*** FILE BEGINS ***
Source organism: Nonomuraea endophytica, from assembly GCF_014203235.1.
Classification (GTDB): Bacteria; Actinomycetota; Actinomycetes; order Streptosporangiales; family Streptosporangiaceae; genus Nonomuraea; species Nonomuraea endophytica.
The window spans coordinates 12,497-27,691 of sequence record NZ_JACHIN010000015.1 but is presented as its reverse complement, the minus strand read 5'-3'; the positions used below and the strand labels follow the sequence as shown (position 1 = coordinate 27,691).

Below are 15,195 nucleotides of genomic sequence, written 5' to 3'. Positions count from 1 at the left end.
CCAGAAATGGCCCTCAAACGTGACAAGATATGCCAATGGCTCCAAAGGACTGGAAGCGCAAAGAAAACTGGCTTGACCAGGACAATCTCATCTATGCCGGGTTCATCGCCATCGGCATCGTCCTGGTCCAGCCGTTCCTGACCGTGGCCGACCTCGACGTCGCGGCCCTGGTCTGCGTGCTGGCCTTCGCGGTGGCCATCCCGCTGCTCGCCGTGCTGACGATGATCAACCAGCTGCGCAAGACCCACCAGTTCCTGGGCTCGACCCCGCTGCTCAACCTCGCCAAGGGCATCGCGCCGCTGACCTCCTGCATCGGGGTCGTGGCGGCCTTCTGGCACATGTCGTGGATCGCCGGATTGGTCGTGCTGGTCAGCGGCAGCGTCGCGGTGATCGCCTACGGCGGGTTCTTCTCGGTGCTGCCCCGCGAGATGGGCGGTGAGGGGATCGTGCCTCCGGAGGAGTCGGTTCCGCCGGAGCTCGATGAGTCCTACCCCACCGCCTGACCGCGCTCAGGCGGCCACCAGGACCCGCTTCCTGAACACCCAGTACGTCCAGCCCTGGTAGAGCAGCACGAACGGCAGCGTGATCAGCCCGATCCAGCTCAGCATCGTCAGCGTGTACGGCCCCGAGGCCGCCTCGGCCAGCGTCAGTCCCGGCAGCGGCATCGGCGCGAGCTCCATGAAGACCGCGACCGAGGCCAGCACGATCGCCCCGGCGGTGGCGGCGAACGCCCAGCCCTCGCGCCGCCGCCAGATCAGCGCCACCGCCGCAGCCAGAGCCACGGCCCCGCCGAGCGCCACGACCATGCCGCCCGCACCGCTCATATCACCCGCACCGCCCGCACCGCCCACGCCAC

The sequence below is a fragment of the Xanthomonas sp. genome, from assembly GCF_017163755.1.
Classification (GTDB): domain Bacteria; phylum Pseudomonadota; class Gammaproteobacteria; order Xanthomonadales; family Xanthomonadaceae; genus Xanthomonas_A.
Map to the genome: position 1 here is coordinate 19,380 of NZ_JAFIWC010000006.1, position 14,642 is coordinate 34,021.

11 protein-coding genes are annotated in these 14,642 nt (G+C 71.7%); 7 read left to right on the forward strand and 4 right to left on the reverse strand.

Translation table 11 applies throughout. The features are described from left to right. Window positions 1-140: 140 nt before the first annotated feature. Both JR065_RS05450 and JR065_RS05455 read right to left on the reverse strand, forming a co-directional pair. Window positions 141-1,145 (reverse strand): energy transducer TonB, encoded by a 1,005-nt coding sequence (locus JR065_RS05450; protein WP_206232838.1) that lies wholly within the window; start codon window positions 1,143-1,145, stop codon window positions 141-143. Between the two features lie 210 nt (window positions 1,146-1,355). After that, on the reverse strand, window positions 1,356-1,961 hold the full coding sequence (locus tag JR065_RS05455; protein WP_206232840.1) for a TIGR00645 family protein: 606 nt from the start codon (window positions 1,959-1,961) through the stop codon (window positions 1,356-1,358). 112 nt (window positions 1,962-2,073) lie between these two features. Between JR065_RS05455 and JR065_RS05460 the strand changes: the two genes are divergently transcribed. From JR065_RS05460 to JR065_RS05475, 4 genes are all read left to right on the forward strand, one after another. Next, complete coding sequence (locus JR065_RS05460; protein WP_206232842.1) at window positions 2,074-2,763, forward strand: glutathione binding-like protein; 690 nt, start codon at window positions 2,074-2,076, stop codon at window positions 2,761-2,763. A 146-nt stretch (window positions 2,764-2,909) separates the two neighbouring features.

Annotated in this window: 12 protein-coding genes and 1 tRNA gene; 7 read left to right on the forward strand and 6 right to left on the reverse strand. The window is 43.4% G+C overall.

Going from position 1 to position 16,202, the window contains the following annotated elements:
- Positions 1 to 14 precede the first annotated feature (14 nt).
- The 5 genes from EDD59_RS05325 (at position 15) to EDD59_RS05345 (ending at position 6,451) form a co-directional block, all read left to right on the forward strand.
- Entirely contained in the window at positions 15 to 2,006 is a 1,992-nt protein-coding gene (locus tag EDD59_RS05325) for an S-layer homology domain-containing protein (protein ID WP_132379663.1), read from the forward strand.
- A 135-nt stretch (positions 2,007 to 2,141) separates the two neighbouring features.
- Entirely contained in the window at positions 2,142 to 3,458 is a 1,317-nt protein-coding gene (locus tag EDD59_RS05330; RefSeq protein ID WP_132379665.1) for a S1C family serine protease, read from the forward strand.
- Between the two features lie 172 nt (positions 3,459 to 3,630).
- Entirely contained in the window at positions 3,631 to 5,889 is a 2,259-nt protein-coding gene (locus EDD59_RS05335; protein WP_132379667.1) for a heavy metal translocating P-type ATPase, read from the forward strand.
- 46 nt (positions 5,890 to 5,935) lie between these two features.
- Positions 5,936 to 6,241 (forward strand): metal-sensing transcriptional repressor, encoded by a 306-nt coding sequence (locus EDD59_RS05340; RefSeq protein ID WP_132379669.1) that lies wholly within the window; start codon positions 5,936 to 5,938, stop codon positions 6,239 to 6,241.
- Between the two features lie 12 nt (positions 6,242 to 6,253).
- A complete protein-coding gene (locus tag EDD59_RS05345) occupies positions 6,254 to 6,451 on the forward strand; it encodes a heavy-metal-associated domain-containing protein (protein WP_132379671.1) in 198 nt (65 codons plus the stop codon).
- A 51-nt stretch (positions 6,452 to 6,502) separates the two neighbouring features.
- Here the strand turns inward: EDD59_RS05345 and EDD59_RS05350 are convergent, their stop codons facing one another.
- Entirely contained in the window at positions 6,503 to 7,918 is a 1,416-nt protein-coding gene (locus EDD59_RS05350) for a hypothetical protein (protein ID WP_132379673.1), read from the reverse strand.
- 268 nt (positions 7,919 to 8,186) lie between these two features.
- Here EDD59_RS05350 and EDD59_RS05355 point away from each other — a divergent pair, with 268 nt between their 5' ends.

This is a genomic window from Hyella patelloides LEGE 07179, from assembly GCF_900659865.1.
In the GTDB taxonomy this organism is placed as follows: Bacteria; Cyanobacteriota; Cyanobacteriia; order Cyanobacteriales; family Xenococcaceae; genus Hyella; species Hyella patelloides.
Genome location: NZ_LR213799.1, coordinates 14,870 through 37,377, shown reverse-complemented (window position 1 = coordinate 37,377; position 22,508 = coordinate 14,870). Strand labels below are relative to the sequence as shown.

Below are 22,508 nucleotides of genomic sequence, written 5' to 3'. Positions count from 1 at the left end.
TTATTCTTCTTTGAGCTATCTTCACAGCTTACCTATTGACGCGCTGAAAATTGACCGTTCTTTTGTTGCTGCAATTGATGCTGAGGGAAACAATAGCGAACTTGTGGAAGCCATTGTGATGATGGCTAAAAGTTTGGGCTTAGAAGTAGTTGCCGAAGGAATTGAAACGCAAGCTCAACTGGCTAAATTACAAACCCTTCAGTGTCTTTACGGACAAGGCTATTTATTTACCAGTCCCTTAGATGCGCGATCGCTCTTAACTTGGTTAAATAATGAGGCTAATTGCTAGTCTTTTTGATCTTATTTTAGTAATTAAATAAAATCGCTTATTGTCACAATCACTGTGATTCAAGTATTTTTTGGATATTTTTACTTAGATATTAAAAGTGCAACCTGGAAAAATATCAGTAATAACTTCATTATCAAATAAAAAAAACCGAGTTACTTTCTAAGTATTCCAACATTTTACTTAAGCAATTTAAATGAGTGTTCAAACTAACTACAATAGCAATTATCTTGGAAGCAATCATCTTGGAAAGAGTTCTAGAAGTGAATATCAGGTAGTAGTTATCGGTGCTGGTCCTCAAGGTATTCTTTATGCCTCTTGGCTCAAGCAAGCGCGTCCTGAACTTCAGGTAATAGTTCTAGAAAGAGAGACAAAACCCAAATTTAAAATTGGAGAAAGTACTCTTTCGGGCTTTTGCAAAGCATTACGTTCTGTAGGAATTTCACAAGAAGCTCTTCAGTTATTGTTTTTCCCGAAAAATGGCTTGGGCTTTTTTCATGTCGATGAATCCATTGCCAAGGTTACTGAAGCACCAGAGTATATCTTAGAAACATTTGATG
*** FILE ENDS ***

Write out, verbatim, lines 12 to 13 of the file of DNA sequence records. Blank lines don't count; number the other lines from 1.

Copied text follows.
Going from position 1 to position 16,202, the window contains the following annotated elements:
- Positions 1 to 14 precede the first annotated feature (14 nt).